With the Christmas holiday passed and New Years coming up, I wanted to take a bit of time and reflect on balancing priorities.
It’s been a crazy ride this year–leaving my prior job after nearly 12 years, jumping headfirst into an exciting position with startup Tracky, and the jostling of that enigmatic thing called “stability”. Stability is a double-edged sword–too much or too little and you miss the world (and opportunities) around you.
Work is great, I love work and, honestly, have no idea what I’d do without working. If I ever hit the lotto, I’d probably go to work even after collecting the cheque. It’s my nature.
I also believe in the idea of work-life balance and the holidays really helps re-center on what’s important in life.
As much as I love work, work isn’t what’s important. Family, friends, relationships, self improvement, whatever you enjoy–that’s what’s important.
I worked with a fellow that, as he neared retirement age, his mantra stuck with me. In the later years, no one has ever sat on the proverbial front porch and said, “Damn, I wish I worked more.” People regret not spending enough time on the aforementioned important things, but never work. Why does it take us until our twilight years to realize this’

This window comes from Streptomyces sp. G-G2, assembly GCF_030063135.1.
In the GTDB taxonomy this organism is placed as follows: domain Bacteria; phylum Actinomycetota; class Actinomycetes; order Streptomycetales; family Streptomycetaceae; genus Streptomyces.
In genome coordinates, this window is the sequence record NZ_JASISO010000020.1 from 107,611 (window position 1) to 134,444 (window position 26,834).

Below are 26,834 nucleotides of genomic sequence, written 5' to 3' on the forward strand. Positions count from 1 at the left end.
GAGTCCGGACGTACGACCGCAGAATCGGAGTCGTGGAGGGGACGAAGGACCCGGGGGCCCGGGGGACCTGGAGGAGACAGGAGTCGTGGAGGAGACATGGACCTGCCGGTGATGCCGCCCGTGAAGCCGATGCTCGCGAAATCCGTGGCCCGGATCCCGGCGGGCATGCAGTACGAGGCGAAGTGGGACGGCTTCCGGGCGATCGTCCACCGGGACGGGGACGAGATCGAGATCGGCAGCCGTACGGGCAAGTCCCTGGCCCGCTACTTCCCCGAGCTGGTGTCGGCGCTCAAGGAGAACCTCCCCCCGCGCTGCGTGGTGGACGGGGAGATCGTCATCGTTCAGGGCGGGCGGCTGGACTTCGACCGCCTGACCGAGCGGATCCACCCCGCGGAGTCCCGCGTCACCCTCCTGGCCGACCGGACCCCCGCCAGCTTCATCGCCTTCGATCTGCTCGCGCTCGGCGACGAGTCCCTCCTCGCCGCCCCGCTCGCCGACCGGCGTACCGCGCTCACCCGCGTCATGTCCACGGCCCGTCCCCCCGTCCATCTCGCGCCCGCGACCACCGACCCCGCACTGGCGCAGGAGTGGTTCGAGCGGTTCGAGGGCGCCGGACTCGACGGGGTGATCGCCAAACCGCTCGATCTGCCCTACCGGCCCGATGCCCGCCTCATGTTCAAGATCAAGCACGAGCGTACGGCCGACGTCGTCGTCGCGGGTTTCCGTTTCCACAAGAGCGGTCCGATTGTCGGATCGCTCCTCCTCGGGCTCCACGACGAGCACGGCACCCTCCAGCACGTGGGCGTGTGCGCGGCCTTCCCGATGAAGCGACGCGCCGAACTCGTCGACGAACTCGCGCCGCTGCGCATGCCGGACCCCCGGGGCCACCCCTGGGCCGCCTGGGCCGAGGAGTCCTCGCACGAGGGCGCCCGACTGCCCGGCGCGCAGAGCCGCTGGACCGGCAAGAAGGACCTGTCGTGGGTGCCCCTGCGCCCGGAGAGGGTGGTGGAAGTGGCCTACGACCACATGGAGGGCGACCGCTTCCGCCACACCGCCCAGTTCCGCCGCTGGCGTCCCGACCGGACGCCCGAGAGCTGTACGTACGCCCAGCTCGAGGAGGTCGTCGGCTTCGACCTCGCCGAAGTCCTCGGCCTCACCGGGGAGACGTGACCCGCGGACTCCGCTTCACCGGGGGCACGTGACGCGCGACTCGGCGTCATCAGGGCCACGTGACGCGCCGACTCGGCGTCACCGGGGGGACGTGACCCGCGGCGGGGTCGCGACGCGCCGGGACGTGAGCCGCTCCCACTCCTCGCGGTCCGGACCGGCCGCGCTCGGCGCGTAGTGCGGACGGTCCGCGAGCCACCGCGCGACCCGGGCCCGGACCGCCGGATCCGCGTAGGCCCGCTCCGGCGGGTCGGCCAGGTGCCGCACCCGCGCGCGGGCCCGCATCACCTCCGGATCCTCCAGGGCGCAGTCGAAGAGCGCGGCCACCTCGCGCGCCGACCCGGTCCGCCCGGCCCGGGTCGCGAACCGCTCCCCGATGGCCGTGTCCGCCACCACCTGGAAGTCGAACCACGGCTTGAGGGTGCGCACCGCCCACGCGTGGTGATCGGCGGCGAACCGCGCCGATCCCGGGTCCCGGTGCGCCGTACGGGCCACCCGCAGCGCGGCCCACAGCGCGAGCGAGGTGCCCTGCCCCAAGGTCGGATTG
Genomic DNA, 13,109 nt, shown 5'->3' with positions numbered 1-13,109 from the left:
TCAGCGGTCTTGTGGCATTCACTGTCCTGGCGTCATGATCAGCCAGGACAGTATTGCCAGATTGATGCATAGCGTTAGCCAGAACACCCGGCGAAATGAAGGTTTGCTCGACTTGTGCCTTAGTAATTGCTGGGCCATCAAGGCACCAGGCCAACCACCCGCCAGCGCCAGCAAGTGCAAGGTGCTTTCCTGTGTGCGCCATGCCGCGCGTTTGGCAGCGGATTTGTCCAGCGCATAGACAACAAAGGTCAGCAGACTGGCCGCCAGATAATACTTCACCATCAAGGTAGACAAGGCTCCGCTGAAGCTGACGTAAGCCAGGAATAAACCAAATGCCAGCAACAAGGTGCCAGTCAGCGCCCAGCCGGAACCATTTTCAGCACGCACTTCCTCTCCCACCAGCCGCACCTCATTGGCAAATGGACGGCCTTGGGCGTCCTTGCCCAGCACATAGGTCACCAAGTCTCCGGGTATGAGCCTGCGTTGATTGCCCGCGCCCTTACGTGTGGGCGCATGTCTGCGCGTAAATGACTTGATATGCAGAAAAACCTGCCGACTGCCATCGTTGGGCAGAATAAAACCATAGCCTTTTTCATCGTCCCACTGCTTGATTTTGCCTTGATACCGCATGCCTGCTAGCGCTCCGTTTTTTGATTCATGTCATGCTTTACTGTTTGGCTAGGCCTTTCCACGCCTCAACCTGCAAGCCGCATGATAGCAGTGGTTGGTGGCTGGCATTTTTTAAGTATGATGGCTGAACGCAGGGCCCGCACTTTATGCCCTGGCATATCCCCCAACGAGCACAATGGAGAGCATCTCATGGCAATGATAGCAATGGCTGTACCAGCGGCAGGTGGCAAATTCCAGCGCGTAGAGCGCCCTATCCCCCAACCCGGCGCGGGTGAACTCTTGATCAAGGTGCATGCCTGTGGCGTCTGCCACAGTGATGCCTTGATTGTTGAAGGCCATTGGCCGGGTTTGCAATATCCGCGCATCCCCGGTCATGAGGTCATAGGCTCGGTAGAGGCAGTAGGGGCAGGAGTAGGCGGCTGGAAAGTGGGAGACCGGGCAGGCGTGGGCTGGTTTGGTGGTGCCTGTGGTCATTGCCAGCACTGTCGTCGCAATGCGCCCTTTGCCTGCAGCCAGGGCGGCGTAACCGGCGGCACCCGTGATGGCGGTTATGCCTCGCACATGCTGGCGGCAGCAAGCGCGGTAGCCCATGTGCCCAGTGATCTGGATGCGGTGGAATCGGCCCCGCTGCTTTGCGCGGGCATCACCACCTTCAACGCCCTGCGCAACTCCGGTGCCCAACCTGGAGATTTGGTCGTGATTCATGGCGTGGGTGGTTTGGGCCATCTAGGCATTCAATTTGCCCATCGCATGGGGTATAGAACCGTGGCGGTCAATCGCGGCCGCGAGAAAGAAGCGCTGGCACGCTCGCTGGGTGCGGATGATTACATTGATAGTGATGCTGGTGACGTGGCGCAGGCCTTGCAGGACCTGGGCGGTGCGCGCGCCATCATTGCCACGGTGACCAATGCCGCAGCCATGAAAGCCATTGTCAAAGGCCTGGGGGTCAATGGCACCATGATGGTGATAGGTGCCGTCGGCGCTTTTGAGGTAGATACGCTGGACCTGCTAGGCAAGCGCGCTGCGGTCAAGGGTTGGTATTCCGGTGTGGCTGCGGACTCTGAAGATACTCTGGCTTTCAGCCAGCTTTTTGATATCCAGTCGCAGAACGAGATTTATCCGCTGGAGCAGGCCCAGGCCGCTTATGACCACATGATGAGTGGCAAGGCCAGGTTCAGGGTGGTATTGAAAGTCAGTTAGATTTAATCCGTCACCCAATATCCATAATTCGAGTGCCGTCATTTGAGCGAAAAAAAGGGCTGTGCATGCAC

It struck me this year–I was shocked to realize how many people were angry/frustrated/depressed by the holidays. I kept hearing on the social networks “why aren’t we working?”, “why are we wasting time?”, “this is stupid, we should be making money!”. Taking all of the religious discussions aside and focusing on the why–because it’s important to disconnect and spend time on what’s actually important. That’s not work.
I’m gathering some of this is ‘startup’ culture and the drive for always being ‘on’ and tackling the next big break; however, it’s a rough comparison to get used to these past few months. Remember the stable from earlier’ 12 years at job with 4 weeks paid vacation, 4 weeks paid personal time, and 22 mandatory holidays per year makes the guilting of a couple days off with family seem a bit intense.
I constantly hear: “oh, we’re young–we have plenty of time for family later.” Maybe it’s the sentimental side of me coming out a bit, but I think that’s a horrid way to view priorities in life. What’s happened recently in the news should be proof enough that age has no bearing on whether or not tomorrow comes. Especially as my family ages, I’d hate to ever think that I skipped spending what limited time I have with them over something as trivial as coding or a meeting.
A few, when I questioned privately, were quite offended that I even considered myself a “dedicated worker” if I felt there was enough time to take off for the holidays. While our discussions ended in an agreement to disagree, I’ll remain at my point that being available (and mostly willing) to work 8-16 hours a day and 6 days a week is enough dedication for the means in my life. I also think it’s because my hobbies, friends, and social circles do not align with my work. It’s far easier for me to disconnect than folks who are embedded 24/7/365.
So, as you’re nearing the new years and thinking of resolutions you’re going to blow off in 2013, consider sticking to one and NOT working more. Spend more time with family, visit friends, go out, enjoy life. Schedule it if you absolutely have to–work is a means to the end, NOT the other way around.
New Year Mantra: Live more life, don’t live work. :)